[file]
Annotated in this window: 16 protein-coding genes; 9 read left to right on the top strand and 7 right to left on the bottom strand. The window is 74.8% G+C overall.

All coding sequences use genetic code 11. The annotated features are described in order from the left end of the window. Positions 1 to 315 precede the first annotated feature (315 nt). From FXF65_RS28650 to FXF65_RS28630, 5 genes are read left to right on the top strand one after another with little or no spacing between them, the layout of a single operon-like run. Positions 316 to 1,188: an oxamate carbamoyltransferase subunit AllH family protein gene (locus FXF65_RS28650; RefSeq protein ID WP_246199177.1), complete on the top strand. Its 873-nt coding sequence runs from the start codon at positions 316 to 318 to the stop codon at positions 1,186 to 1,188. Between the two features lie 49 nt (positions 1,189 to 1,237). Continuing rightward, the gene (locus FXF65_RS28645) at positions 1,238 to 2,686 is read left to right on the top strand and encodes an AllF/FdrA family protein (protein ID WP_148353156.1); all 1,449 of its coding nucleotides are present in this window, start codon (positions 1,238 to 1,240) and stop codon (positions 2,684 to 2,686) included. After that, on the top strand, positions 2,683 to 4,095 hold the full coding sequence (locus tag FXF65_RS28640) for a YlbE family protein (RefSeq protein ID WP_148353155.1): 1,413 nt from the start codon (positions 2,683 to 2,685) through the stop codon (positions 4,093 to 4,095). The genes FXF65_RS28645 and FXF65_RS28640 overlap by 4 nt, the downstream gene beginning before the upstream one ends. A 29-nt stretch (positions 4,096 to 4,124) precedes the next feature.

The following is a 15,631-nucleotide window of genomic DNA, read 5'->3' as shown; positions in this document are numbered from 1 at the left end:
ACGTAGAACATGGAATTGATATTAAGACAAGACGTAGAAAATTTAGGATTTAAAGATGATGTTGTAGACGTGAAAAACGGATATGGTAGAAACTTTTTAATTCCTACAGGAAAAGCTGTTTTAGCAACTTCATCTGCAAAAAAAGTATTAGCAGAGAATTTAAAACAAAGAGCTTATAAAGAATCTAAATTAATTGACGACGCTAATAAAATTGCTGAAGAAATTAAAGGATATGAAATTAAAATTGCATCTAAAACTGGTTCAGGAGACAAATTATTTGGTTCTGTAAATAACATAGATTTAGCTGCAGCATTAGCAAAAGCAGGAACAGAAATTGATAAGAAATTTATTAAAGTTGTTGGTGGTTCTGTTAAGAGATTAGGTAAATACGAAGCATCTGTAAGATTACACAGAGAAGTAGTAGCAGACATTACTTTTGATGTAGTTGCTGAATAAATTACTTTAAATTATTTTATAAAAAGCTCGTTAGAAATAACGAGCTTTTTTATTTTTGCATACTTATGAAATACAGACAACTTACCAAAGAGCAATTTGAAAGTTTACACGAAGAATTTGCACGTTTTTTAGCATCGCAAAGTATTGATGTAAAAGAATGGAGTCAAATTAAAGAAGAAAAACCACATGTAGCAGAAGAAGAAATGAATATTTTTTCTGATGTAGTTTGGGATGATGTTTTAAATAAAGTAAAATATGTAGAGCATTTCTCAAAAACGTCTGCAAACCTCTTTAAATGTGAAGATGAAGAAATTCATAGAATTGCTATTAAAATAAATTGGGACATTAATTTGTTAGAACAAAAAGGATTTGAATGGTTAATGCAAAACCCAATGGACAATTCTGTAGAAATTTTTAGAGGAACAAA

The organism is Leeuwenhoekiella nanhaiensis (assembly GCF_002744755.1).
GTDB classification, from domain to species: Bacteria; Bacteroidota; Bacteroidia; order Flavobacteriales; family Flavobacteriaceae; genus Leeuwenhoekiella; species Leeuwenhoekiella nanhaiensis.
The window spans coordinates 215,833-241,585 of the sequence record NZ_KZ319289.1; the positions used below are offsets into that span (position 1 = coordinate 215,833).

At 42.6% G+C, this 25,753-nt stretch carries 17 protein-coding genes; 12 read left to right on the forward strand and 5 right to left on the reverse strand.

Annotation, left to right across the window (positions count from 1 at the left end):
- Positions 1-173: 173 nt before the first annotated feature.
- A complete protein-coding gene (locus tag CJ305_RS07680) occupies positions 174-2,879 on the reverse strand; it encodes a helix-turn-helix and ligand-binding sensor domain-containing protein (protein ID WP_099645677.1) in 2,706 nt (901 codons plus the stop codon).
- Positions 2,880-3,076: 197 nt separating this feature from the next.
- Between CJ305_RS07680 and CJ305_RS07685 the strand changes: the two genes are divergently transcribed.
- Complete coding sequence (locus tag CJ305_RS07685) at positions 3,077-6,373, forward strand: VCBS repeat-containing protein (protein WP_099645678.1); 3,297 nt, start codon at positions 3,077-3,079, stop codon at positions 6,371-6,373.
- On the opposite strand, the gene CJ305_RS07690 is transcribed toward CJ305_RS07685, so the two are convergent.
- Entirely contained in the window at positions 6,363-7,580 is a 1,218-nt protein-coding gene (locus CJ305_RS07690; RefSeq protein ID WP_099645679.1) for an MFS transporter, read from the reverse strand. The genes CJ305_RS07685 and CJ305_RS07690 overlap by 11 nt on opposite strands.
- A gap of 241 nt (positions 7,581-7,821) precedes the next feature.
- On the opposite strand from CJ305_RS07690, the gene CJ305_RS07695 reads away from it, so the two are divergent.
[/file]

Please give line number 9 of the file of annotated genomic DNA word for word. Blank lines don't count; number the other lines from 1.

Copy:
Annotation, left to right across the window (positions count from 1 at the left end):